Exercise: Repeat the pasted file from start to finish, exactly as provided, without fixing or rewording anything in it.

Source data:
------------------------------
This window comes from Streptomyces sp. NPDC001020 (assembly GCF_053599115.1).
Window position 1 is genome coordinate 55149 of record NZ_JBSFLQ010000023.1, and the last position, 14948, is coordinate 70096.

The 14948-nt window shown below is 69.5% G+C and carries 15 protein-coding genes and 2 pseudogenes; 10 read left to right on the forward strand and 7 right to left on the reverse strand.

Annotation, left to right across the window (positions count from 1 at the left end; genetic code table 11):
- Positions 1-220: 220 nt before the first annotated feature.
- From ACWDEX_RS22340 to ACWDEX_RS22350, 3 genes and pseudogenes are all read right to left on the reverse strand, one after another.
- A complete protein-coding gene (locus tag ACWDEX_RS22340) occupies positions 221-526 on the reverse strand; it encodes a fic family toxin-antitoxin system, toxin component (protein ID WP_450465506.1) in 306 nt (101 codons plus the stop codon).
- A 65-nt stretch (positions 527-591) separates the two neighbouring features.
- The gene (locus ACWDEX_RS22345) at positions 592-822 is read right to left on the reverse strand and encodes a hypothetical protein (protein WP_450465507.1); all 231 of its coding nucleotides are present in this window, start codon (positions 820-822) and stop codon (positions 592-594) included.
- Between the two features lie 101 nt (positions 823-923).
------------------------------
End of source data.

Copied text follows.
This window comes from Streptomyces sp. NPDC001020 (assembly GCF_053599115.1).
Window position 1 is genome coordinate 55149 of record NZ_JBSFLQ010000023.1, and the last position, 14948, is coordinate 70096.

The 14948-nt window shown below is 69.5% G+C and carries 15 protein-coding genes and 2 pseudogenes; 10 read left to right on the forward strand and 7 right to left on the reverse strand.

Annotation, left to right across the window (positions count from 1 at the left end; genetic code table 11):
- Positions 1-220: 220 nt before the first annotated feature.
- From ACWDEX_RS22340 to ACWDEX_RS22350, 3 genes and pseudogenes are all read right to left on the reverse strand, one after another.
- A complete protein-coding gene (locus tag ACWDEX_RS22340) occupies positions 221-526 on the reverse strand; it encodes a fic family toxin-antitoxin system, toxin component (protein ID WP_450465506.1) in 306 nt (101 codons plus the stop codon).
- A 65-nt stretch (positions 527-591) separates the two neighbouring features.
- The gene (locus ACWDEX_RS22345) at positions 592-822 is read right to left on the reverse strand and encodes a hypothetical protein (protein WP_450465507.1); all 231 of its coding nucleotides are present in this window, start codon (positions 820-822) and stop codon (positions 592-594) included.
- Between the two features lie 101 nt (positions 823-923).